September 25: What are the indicators that an exhibition has been a success; attendance, or re-showings and tours, or reviews, or perhaps sales?
Here’s an exhibition opening sometime in the sixties; the fashion confirms that. A bunch of men—yes all men — mostly middle-aged, all sporting long sideburns, are variously dressed in suits, or less formally in cardigans and slacks, and there are even two turtle-necks and a hat, styles distinctive of engineers and technical officers, not of beatnik artists, though the turtlenecks do nod in that direction.
The room is in a suburban cottage with old timber ceiling and overbearingly wall-papered in what is likely to be an orange and brown pattern. Through the matchstick blind on a casement window of some vintage, its bottom panes painted, we can glimpse the sea. There is a female presence, but only iconic; a mother and child peer into the masculine crowd from a framed and glazed photograph. Reflected in the glass we can see the wallpaper too, and a bright strip of the upper portion of the wall against which a flash has been fired, freezing the acton in the room. Two men stand shoulder to shoulder in the middle of this tightly packed and quite tiny space, both fully engaged with the camera, while another, stage right, studiously ignores it with a wry smile. A much younger man regards the lens in gleeful complicity. There being little room for a photographer to stand, it’s quite likely that this is a selfie – the camera on a tripod, the shutter and bounce-flash being fired by the Falstaffian gent holding the wineglass in his right hand while squeezing a bulb-release in his left.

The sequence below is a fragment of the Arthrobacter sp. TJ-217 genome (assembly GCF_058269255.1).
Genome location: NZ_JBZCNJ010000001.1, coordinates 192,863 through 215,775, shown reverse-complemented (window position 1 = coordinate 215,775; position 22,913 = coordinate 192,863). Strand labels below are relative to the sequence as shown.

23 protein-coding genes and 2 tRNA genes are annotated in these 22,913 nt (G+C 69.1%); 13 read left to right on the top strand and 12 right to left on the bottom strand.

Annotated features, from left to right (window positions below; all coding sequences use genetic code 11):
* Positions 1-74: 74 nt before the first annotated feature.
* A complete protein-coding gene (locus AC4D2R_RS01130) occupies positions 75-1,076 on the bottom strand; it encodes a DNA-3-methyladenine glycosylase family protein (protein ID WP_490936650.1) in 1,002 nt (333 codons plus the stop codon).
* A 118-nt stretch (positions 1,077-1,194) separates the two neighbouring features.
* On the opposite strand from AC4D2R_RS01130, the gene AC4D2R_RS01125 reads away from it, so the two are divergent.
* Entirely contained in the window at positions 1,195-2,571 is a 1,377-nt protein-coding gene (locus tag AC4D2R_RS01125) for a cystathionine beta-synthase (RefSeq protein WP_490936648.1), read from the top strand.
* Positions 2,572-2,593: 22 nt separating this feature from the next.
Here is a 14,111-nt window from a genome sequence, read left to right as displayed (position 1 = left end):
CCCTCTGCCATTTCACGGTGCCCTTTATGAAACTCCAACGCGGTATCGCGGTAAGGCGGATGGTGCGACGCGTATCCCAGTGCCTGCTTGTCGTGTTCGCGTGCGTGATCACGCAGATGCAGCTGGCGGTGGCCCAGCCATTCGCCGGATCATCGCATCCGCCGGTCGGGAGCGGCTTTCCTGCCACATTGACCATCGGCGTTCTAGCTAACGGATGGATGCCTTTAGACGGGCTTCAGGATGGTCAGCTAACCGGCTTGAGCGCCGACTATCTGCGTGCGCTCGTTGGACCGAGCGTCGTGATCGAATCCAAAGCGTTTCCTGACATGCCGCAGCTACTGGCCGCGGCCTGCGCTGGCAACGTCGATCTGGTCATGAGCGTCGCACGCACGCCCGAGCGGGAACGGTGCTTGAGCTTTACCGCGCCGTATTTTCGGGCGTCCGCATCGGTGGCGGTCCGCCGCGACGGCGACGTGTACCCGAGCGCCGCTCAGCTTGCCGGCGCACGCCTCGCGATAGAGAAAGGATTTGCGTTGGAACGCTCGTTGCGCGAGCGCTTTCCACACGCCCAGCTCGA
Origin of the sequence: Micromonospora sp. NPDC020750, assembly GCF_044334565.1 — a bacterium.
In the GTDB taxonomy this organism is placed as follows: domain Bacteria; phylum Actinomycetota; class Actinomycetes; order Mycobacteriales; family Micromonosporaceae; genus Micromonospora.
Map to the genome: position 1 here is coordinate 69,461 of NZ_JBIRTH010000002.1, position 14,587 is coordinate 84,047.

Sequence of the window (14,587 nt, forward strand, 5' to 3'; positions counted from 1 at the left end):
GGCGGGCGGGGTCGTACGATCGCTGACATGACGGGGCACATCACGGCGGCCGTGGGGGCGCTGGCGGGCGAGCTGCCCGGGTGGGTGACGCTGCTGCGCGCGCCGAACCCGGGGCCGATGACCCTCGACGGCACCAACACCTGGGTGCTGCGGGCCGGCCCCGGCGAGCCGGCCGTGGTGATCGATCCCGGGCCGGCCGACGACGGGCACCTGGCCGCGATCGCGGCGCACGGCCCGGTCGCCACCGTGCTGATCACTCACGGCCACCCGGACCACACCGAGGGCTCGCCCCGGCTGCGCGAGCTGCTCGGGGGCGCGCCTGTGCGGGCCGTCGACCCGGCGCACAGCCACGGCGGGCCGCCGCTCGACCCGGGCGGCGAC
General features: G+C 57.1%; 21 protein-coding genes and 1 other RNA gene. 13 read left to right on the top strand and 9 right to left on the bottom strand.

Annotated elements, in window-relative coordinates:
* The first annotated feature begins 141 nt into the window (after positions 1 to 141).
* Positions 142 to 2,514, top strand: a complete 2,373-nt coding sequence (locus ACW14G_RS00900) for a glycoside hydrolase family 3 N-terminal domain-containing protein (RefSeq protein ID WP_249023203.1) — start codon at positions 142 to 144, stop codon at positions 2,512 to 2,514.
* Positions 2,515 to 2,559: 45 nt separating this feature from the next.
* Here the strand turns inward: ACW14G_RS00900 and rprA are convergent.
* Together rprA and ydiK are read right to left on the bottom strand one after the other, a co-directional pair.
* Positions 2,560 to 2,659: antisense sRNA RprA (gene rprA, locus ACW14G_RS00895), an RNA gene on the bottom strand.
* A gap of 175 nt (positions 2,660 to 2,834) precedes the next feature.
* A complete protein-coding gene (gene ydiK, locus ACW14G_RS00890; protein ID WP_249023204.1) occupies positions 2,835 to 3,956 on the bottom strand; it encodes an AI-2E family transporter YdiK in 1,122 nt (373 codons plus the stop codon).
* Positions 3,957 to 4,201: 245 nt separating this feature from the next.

The gathering in fact gauges of the success of The Family of Man exhibition of 1955, which I have been investigating over recent posts. Attendances totalled 9 million as it traveled to thirty-seven countries on six continents…more than any photographic exhibition since. The majority of reviews were positive until the release of Roland Barthes’ Mythologies in which he panned what he regarded as ‘sentimental humanism’. But our photograph presents other evidence for its importance less often considered; the influence of an exhibition on other photographers.
In the case of The Family of Man sufficient time has elapsed to see this effect in retrospect. Sustained influence is evident; ten years later the 1965 Weltausstellung der Fotographie (World Exhibition of Photography), which in imitation of Steichen’s show, traveled to 261 venues in 36 countries, and also was a selection from large numbers of submissions of mostly documentary photography, and it was followed up by a second Weltausstellung in 1968. UNESCO mounted The Family of Children in their ‘Year of Children’ in 1971 in a similar format. Since then there have been a number of shows, including Oppositions: We are the world, you are the third world in 1990, family, nation, tribe, community: SHIFT (1996) and The 90s: A Family of Man? of 1997, some reacting to, and others sympathetic to, Barthes’ critique of Steichen’s exhibition. Each was an effort to treat the ideas of the 1955 show in contemporary context .